The United States leading LGBTIQ group, Human Rights Campaign (HRC) has endorsed Joe Biden for president on the anniversary of his support for same-sex marriage.
In an interview with the Washington Blade, Alphonso David, president of the Human Rights Campaign, said the board of directors voted unanimously to endorse Biden after an extensive review, which concluded the candidate had a commitment to LGBTIQ people and other minority communities.
“We reviewed his record on marginalized communities,” David said. “We reviewed his prior comments on LGBTQ issues as well as issues that affect people who bring intersectional identities to the table. As an example, I’m black, I’m gay, I’m an immigrant. All of those issues are important for me and they happen to be for the Human Rights Campaign,” David said.
The announcement was timed to coincide with the eighth anniversary of Biden coming out in favour of marriage equality on Meet the Press, which helped bring a once contentious idea into the mainstream and preceded former President Barack Obama’s own endorsement three days later.
Unlike the previous 2016 election the HRC opted to stay out of the Democratic presidential primary and instead reviewed Biden and the other candidates.
“We thought it would be most appropriate — both from a symbolic perspective, but also substantively — to make the endorsement and we made the decision that May 6 was the right date,” David said. “It reminds us where we were several years ago, when same-sex couples could not marry in so many states in the country. And Joe Biden stood up, and was very vocal about his support of LGBTQ equality and that really changed the public discourse.”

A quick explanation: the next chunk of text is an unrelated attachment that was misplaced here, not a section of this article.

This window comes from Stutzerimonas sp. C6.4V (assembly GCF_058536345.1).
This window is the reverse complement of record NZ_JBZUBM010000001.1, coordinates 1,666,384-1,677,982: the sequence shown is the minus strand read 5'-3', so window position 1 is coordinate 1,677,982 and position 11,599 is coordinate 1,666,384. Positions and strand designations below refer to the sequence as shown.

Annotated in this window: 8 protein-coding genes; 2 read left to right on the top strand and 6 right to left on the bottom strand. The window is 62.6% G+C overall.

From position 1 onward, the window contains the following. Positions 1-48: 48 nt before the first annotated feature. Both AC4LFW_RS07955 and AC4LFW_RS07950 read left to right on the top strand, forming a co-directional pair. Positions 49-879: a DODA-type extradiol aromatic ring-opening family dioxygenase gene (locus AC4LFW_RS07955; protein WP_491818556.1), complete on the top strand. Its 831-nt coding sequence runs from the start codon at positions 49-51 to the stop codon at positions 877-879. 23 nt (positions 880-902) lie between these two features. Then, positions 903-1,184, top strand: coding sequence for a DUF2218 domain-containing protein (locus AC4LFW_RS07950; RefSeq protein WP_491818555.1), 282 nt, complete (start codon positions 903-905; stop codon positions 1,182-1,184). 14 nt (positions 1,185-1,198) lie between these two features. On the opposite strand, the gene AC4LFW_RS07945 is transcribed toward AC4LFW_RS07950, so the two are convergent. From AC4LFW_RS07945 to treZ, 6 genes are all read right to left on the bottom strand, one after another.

David told the Washington Blade, Biden’s commitment to LGBTIQ rights was shown in his support for the Equality Act that will ban discrimination against the community, a plan to end HIV/AIDS by 2025 and ensuring the Affordable Health Care Act is fully implemented.
As part of its endorsement, the HRC has unveiled a plan to encourage LGBTIQ and “equality voters” to the polls. They estimate there are 57 million such voters across the United States and are skewed toward suburban women and members of minority groups.
David said an estimated 3.4 million voters in that category are at risk of not turning out for the election and the HRC plans to work to make sure that doesn’t happen.
“We are going to be focused on those folks who may not be inclined to vote to make sure they understand the importance of the election, they’re engaged in the process,” David said.
In 2016 Biden, then Vice President, travelled with President Obama to Orlando Florida to pay tribute to victims of a deadly shooting at a gay night club that killed 49 and injured 53 others.